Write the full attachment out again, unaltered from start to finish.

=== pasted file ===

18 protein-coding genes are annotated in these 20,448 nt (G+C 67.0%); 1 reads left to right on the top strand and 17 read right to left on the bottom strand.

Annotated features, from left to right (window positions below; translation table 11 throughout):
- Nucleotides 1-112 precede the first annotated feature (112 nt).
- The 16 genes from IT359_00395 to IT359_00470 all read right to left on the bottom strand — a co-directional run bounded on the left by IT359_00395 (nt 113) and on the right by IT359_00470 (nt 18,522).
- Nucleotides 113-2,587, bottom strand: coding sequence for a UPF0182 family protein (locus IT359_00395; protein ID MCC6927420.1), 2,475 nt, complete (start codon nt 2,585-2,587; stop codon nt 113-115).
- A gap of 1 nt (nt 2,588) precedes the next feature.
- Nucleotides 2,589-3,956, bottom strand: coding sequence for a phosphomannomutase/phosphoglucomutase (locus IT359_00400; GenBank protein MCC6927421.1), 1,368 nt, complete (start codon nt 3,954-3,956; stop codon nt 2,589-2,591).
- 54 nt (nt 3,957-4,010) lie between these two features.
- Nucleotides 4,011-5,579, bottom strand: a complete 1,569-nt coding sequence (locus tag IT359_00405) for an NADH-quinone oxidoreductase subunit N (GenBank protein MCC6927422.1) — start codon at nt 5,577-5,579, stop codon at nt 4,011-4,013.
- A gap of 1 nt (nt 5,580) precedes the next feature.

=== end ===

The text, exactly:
18 protein-coding genes are annotated in these 20,448 nt (G+C 67.0%); 1 reads left to right on the top strand and 17 read right to left on the bottom strand.

Annotated features, from left to right (window positions below; translation table 11 throughout):
- Nucleotides 1-112 precede the first annotated feature (112 nt).
- The 16 genes from IT359_00395 to IT359_00470 all read right to left on the bottom strand — a co-directional run bounded on the left by IT359_00395 (nt 113) and on the right by IT359_00470 (nt 18,522).
- Nucleotides 113-2,587, bottom strand: coding sequence for a UPF0182 family protein (locus IT359_00395; protein ID MCC6927420.1), 2,475 nt, complete (start codon nt 2,585-2,587; stop codon nt 113-115).
- A gap of 1 nt (nt 2,588) precedes the next feature.
- Nucleotides 2,589-3,956, bottom strand: coding sequence for a phosphomannomutase/phosphoglucomutase (locus IT359_00400; GenBank protein MCC6927421.1), 1,368 nt, complete (start codon nt 3,954-3,956; stop codon nt 2,589-2,591).
- 54 nt (nt 3,957-4,010) lie between these two features.
- Nucleotides 4,011-5,579, bottom strand: a complete 1,569-nt coding sequence (locus tag IT359_00405) for an NADH-quinone oxidoreductase subunit N (GenBank protein MCC6927422.1) — start codon at nt 5,577-5,579, stop codon at nt 4,011-4,013.
- A gap of 1 nt (nt 5,580) precedes the next feature.